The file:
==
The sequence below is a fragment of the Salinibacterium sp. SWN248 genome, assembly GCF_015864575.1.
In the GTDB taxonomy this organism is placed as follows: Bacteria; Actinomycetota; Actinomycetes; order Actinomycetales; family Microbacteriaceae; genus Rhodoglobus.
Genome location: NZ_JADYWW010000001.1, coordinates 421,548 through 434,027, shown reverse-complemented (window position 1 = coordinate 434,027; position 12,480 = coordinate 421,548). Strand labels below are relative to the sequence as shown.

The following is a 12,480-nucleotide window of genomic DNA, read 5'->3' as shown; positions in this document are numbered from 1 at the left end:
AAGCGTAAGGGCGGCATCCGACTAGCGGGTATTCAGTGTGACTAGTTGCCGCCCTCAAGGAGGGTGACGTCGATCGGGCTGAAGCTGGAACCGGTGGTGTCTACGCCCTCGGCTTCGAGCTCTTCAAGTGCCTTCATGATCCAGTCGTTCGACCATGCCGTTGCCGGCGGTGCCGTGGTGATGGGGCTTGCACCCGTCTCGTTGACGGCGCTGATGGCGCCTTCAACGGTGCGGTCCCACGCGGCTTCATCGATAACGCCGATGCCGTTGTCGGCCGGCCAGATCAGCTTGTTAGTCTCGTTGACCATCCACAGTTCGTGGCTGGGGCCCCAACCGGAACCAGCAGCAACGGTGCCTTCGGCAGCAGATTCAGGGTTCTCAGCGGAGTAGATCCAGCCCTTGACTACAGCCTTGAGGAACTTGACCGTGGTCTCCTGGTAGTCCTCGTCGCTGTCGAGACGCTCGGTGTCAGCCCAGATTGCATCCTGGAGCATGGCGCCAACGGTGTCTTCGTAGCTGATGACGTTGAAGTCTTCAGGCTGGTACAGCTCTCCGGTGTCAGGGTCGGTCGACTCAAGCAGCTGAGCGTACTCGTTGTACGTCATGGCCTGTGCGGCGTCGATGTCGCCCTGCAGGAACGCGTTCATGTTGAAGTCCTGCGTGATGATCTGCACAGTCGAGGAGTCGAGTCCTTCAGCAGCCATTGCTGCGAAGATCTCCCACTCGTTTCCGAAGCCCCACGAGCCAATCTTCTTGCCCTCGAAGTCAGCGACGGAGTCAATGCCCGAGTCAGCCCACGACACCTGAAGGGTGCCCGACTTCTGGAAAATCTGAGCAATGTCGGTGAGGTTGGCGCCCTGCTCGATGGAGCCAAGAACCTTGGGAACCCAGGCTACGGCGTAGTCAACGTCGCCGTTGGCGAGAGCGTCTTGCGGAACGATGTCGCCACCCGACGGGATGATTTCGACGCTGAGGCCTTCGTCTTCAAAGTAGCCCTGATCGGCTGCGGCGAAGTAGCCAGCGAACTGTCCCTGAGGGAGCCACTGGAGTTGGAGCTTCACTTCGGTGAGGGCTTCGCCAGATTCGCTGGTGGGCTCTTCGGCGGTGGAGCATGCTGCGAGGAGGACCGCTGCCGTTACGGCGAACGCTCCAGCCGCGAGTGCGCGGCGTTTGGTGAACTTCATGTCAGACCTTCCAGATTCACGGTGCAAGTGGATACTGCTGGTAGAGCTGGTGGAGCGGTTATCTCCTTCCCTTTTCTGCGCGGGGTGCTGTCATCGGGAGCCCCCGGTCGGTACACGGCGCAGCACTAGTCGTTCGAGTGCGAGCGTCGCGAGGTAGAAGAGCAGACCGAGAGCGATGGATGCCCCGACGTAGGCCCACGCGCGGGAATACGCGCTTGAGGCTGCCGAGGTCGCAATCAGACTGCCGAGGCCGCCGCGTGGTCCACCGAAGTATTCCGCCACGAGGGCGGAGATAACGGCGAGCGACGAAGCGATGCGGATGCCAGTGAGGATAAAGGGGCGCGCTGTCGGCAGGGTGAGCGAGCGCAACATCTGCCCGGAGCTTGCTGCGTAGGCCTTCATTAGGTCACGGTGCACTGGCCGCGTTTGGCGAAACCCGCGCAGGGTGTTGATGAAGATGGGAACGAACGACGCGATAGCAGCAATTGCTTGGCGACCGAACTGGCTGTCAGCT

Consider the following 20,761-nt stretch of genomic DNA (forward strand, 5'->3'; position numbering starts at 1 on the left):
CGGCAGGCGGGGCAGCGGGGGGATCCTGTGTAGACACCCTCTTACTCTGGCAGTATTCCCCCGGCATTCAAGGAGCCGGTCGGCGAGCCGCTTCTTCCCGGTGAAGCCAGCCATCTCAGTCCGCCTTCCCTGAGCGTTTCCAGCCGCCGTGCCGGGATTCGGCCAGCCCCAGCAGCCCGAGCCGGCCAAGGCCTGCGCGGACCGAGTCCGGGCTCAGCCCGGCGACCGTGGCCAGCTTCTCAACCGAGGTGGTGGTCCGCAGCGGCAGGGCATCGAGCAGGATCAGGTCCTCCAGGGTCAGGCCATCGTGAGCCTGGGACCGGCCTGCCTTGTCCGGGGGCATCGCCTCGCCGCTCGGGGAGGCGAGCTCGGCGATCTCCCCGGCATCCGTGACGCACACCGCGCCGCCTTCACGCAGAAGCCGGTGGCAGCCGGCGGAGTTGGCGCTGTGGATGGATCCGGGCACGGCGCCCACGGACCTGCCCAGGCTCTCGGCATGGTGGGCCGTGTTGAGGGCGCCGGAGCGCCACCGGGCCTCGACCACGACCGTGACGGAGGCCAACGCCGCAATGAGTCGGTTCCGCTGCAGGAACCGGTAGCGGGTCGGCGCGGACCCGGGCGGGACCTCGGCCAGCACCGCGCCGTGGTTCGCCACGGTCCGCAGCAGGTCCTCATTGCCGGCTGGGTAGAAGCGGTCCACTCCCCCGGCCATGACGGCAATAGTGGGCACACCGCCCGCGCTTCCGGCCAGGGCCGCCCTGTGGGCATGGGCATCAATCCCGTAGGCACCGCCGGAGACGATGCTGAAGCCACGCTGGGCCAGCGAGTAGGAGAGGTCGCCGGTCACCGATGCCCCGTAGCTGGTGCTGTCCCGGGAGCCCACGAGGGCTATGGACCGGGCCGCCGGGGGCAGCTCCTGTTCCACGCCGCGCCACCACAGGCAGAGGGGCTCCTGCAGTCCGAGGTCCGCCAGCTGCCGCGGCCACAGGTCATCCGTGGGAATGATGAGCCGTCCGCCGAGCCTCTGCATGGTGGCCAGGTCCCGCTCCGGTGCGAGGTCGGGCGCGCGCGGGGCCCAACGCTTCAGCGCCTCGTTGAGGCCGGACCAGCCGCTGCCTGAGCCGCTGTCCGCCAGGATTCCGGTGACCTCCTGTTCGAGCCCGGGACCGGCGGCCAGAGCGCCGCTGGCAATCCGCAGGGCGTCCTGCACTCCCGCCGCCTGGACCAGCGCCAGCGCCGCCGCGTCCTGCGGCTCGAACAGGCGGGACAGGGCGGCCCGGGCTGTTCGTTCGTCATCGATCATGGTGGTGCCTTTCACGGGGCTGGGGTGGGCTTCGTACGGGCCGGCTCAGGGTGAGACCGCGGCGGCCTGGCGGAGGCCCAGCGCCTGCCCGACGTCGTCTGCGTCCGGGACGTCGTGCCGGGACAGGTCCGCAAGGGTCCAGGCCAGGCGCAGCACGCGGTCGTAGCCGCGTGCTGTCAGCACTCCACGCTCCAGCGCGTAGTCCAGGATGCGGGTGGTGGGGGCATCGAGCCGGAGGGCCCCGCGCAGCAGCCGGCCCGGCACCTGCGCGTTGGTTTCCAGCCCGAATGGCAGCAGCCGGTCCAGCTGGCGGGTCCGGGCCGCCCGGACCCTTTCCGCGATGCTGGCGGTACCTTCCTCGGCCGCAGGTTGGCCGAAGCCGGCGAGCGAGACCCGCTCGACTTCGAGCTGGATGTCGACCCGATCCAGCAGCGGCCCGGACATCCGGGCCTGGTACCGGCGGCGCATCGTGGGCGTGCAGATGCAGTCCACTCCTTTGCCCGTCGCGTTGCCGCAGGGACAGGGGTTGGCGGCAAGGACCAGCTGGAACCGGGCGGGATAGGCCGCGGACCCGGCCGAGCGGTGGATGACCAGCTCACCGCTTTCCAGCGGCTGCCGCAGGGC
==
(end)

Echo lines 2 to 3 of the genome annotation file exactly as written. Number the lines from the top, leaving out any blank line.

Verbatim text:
In the GTDB taxonomy this organism is placed as follows: Bacteria; Actinomycetota; Actinomycetes; order Actinomycetales; family Microbacteriaceae; genus Rhodoglobus.
Genome location: NZ_JADYWW010000001.1, coordinates 421,548 through 434,027, shown reverse-complemented (window position 1 = coordinate 434,027; position 12,480 = coordinate 421,548). Strand labels below are relative to the sequence as shown.